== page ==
If you have received a bad review for one of your Teachers Pay Teachers product, congratulations! No, seriously! Everyone gets one, maybe more. It will feel like a punch in the gut or a stab in the chest, but don’t PANIC! Many of them will be false reports and they can be removed, BUT, let’s look at a few tasks you can do. If you would rather watch the video, then read the blog post, you can watch, “What to do when you get a bad review?”
Number 1: Do Not Panic! Give Yourself Time
Have you heard of the knee-jerk reaction? Now is not the time for that! I remember my heart pounding because I thought this would be the end of me and my little store (and my review wasn’t horrible). But, we get very emotional. Our temperature is high (or rising). STOP!
Do not respond when you are feeling this way. You need to calm down. If you can, do not respond for at least 12-24 hours. Time provides a better perspective. Your emotions will calm down and you will be able to think straight.
Number 2: Do Not Offer A Refund
You are a nice person. When you see someone frustrated, you want to help. But offering a refund isn’t the best answer for most of your bad reviews. Sadly, there are some buyers that are looking to get your product for free. If a review states they want a refund, contact TpT (both of you). Let TpT make that call. They are aware of the scammers!
Number 3: Re-read the Bad Review
Now that you are calmer, reread the review. Listen carefully while you read it and take notes.
- What is the actual complaint?
- Is it a tech issue?
- Are they complaining about something that isn’t in your product?
Give the reviewer the benefit of the doubt in this moment, but scrutinize the review.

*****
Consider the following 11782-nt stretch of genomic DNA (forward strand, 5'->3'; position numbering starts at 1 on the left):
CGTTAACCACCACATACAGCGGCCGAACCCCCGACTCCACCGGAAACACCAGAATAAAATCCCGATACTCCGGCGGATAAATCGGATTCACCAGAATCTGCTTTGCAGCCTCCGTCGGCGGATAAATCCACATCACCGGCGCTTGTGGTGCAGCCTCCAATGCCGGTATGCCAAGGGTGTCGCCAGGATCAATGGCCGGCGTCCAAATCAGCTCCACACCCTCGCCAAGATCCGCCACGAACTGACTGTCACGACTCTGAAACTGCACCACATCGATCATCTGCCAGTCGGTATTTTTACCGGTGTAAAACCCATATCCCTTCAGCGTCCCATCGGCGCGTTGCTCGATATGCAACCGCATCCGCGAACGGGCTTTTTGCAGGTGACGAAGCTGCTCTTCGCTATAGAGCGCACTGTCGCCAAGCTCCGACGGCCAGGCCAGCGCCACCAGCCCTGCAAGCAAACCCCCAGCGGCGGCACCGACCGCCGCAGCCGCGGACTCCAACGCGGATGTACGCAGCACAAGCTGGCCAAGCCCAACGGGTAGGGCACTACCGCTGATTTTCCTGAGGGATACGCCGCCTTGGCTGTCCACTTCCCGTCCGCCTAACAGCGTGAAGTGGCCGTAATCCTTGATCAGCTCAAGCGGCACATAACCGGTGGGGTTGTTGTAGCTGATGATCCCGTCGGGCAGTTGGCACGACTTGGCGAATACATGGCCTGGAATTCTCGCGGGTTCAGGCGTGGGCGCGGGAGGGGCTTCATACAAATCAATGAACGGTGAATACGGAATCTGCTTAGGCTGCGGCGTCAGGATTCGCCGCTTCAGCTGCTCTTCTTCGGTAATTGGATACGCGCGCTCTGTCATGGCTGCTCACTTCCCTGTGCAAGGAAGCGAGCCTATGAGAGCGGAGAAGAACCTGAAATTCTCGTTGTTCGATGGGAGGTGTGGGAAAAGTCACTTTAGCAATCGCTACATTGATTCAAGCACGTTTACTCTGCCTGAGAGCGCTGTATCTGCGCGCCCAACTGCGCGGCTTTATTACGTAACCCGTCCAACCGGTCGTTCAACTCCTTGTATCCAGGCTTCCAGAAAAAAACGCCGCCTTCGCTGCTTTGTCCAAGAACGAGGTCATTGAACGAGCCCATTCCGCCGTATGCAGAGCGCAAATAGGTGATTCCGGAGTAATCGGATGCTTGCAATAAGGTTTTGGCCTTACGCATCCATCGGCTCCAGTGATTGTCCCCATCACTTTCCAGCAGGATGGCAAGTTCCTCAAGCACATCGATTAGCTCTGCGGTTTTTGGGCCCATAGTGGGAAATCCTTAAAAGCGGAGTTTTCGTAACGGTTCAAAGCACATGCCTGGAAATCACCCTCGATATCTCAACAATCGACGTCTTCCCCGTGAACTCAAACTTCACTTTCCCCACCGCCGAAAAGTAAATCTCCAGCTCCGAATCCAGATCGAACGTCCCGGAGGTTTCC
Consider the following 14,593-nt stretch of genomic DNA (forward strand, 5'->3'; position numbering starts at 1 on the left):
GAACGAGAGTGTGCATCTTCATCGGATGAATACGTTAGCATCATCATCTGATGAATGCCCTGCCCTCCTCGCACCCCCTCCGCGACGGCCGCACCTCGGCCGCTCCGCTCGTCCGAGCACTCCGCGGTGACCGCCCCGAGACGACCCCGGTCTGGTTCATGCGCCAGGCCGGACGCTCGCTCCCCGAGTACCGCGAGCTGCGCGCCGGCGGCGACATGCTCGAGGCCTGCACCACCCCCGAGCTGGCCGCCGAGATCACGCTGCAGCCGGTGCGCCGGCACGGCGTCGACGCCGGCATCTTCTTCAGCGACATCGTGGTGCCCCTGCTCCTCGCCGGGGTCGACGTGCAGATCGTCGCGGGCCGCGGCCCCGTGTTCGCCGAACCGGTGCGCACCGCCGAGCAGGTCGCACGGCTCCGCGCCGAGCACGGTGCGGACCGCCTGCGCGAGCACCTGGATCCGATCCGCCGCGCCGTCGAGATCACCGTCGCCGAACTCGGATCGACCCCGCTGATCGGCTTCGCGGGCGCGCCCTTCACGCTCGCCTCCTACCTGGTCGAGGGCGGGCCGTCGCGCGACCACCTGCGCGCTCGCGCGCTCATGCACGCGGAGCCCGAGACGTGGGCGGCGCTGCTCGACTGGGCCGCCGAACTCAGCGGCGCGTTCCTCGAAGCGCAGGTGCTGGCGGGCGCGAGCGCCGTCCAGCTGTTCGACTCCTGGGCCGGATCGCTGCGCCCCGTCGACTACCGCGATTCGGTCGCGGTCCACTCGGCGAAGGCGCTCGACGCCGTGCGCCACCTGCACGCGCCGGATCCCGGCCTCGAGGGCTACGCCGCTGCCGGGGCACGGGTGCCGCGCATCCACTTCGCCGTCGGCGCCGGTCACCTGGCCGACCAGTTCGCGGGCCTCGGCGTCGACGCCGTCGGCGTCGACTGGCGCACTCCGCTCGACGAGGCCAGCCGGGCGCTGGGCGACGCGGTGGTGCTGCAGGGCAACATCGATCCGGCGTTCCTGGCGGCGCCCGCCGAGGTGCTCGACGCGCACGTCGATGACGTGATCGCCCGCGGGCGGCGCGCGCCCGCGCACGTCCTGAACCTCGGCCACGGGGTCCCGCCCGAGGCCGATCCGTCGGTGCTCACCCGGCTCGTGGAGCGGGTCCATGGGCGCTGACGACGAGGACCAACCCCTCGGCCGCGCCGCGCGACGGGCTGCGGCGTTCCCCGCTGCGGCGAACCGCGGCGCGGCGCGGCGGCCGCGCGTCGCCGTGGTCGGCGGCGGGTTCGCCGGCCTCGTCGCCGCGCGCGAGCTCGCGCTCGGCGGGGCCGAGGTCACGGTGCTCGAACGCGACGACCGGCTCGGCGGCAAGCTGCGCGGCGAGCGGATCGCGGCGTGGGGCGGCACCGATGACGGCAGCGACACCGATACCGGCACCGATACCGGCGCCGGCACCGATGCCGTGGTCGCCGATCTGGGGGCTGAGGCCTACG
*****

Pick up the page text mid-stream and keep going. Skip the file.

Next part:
- Is it justifiable?
- Did they elaborate on the issue?
- Is it unrealistic – meaning, did they expect something that wasn’t promised?
- Is the complaint fixable?
Number 4: Respond Professionally to the Bad Review
Regardless of the tone you think is coming from the buyer’s comment, be cordial, polite. Stick to the facts. Be objective. I received a comment that said, “It was hard to use”. I responded that if they were having technical issues, to contact TpT technical support or could they elaborate on issue? The buyer never responded.
If a product has typos, inaccurate facts, old dates, you need to fix that. I know this is hard, but try not to take the bad review personal. Yes, it could hurt. But if you can respond politely and professionally, then say it and move on.
As a TPT buyer, I look at reviews. If I see a bad review, I will read it, but I am more interested in the seller’s response. Why, because I want to know if that is a seller I want to do business with. How did they handle the response? Was the response snarky? It is hard to interpret tone in words but sometimes it is easy to spot anger. Don’t be that seller!
Be a TPT seller that welcomes feedback and looks for ways to service their buyers. You can do this! If you would like to read about more Teachers Pay Teachers sellers tips, read this blog post on Getting More Views On Your Products next.